As a former country lad, I appreciate Senator Helen Coonan touring rural Queensland to discuss the sale of Telstra.
Sure, there's ample ideology and grabs for cash. But the bush air and hospitality offer her the best possible chance of rising above such cynicism to see the true reason for resistance to full privatisation: the loss of community and its impact on real business performance.
When my father used to drive into town for supplies, the blokes at the produce and hardware store knew him personally. My brother and I would often get testy sitting in the truck with our dog, Snoopy, while the old man performed the mandatory small talk - weather, advancements in dairy technology and the prospects of the local rugby league star making it in the city.
Growing up in the country 20 years ago, it was much easier to see the attributes that define a successful business. While there are still traces in small towns and family businesses today, people are anxious they may soon be lost forever.
A good business must have products customers really want, and at reasonable prices. Second, service must be excellent - someone who knows what they are talking about without being a sycophant or an over-bearing suggestive seller, armed with endless specs on every piece of merchandise available. The third ingredient is a mutual connection to a sense of shared destiny - however big or small. The coming together of a buyer and seller must be for something more than a mere transaction or query. Even speculation over whether it's going to rain again for show day can do the trick - if it's sincere. The most telling factor, however, is how these are prioritised.
Country folk see business success as starting with a common bond and then working your way down to "real" things like money and assets. This philosophy is difficult to pin down as it's based on a leap of faith: relate to people, and the rest will sort itself out. Resistance to the flogging off of Telstra is a plea to acknowledge the vicious cycle that occurs if this leap is not made.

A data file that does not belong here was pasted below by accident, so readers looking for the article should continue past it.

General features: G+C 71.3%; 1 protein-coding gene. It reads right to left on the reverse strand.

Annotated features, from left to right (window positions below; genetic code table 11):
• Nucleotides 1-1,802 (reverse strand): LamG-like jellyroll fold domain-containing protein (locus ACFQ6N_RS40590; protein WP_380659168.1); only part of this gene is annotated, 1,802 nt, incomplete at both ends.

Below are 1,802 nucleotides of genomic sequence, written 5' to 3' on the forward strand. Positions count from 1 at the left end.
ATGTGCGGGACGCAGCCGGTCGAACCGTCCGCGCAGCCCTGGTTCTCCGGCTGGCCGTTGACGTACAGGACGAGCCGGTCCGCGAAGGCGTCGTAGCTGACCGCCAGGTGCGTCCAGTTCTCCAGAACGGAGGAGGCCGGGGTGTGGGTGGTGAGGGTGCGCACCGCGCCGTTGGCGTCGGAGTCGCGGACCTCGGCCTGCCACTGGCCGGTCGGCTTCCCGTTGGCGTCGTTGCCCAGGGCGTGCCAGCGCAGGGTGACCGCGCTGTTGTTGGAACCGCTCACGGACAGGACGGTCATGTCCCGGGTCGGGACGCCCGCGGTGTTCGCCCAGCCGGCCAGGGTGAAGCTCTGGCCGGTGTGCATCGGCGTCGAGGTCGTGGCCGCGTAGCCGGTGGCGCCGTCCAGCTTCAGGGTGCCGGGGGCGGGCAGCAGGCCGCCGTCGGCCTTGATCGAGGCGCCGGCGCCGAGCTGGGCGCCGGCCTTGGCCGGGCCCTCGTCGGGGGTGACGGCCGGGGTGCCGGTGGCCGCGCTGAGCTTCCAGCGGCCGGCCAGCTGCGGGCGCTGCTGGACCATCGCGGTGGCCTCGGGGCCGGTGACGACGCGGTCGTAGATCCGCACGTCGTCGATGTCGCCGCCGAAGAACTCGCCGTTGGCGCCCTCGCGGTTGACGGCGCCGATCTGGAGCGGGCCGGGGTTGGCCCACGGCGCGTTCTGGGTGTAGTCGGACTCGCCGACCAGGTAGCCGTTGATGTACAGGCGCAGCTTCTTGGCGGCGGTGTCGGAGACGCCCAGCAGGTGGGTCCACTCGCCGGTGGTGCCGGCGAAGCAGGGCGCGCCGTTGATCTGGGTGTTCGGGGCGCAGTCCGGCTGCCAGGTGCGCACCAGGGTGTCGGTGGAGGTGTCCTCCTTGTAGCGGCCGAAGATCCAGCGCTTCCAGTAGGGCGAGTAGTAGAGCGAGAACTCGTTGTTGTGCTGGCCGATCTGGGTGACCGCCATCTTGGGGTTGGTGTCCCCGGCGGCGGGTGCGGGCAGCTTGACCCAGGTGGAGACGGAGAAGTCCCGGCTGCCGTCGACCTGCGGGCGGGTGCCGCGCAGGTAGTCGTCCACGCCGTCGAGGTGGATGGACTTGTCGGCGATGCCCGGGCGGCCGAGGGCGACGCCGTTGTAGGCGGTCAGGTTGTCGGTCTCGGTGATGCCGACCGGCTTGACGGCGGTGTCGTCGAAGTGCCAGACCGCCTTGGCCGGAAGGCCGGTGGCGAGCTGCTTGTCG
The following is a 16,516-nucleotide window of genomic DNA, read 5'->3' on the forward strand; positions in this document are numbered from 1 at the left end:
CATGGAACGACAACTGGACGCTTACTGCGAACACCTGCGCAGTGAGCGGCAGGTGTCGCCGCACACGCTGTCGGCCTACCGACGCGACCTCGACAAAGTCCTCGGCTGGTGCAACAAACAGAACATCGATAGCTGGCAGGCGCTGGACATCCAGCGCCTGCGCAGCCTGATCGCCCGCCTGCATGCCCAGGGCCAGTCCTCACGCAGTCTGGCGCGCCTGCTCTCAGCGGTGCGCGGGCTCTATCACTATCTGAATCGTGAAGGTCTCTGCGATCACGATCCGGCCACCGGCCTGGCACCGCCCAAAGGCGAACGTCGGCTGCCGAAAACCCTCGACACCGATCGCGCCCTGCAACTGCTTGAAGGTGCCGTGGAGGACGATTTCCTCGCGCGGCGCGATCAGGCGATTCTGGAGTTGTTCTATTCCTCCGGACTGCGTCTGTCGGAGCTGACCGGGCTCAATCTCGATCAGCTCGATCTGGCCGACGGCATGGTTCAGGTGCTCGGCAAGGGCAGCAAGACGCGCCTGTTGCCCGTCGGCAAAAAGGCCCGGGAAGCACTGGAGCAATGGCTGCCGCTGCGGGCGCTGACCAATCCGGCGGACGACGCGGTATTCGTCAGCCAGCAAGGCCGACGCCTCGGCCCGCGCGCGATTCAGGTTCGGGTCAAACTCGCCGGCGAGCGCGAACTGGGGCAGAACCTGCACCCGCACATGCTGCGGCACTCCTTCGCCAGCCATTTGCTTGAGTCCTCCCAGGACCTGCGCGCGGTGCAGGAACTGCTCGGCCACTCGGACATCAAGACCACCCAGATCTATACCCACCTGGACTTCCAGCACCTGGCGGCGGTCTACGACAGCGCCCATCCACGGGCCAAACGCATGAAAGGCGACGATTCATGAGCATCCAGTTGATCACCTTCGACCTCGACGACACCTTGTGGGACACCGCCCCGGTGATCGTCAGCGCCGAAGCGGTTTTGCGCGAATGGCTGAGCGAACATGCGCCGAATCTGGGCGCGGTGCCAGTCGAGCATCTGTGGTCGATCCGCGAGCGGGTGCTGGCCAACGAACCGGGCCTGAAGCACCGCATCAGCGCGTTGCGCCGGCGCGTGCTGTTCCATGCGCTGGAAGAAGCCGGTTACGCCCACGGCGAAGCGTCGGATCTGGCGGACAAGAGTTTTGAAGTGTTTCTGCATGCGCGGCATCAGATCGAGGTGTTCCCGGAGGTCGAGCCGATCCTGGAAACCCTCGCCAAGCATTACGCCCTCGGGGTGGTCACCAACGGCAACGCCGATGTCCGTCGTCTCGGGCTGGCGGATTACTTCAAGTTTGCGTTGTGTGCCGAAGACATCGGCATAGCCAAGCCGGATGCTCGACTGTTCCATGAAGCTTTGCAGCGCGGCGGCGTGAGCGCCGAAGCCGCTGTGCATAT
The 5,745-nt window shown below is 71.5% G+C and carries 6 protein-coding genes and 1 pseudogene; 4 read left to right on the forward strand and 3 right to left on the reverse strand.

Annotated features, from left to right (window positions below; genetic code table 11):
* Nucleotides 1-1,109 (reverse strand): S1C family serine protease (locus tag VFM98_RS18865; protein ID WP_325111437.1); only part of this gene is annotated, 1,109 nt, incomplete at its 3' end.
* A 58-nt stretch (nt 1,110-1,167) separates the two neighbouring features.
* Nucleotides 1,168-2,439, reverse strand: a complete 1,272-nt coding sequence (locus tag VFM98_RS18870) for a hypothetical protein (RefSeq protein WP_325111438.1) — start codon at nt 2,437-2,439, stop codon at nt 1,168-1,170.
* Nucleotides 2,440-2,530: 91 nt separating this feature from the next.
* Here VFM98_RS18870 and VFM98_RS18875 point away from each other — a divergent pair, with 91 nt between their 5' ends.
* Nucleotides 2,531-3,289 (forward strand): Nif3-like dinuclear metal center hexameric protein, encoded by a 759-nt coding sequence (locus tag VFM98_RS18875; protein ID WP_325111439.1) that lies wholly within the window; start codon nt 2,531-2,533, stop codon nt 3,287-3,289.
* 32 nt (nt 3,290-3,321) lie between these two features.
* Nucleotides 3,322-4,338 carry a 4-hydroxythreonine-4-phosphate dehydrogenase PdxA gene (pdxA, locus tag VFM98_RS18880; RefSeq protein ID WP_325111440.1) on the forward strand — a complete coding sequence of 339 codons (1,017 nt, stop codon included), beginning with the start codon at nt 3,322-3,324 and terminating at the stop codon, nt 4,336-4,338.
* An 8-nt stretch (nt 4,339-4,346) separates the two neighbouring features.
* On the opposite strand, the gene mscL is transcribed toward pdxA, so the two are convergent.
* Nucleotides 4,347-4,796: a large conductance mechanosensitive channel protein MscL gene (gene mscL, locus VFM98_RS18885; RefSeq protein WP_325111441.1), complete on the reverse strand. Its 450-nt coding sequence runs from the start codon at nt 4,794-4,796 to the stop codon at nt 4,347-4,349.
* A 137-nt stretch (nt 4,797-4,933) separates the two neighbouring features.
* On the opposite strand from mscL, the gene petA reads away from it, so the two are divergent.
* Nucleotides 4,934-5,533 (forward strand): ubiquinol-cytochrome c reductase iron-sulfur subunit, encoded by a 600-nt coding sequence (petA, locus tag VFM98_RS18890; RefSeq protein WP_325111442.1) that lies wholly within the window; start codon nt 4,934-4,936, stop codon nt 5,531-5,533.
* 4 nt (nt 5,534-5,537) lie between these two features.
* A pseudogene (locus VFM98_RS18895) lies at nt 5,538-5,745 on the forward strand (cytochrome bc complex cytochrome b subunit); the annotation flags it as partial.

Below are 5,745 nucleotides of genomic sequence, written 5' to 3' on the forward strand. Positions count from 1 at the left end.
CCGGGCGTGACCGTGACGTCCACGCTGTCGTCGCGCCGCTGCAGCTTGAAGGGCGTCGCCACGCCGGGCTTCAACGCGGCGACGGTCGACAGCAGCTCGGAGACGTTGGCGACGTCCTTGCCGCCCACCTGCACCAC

Certain large companies extend themselves into the realm of service, but still hedge their bets. Service must constantly prove itself a worthy contributor before it's recognised as being valuable. Such a conservative mentality makes it practically impossible to embrace the even more elusive goal of a cohesive and civil society.
Without accepting a higher purpose, a major part of our lives - interaction with others for reasons of commerce - is becoming a mechanical and isolating event. The only thing we now have in common with the telephonist (if you are lucky enough to get one) or service counter attendant, is a nervous sense of estrangement.
This doesn't have to be the case with privatisation, but frequently is because executives are expected to make the link with community a residual rather than a defining quality. The impact has been evident with infrastructure reform in the UK, especially rail which was broken up and sold. "Under the former British Rail, operating managers attempted to do everything they could to minimise delays and keep the railway running," says Christian Wolmar in his book Broken Rails.
"They did not need the threat of fines or the possible loss of their franchise in order to do so. Their job was to operate the railway and they took pride in that task, often going well beyond their immediate responsibility. They saw themselves as a community."
People cling to the belief that public ownership at least gives them some hope of retaining some of the cultural positives Australia had before it become obsessed with economic efficiency. Opposition to the sale of Telstra is therefore not irrational. It's not against private enterprise or people making a fair quid. Nor does it necessarily mean the public want governments to run things again.
The frustration concerns the willingness of politicians and corporate types to believe the easy options are sufficient. Yes, broadband Internet in regional areas will make a few happy for a while, but real leadership should project a much bigger picture.
Coonan has made a good start by getting out and about. Hopefully, she has realised there is no way to automatically recover what people feel they are missing - or force Telstra to reprioritise its objectives. Attempting to use legislation or a service contract to define what really matters are proof you misunderstand bush culture and the Australian identity.
By all means detail such formalities, but never rely on them, for they cannot adequately capture the leap of faith required to make a business what people really expect it to be.
If the Senator connects with all this - and is willing to convey a heart-felt sentiment to Cabinet and Telstra's new CEO - then maybe she will get the result John Howard is after.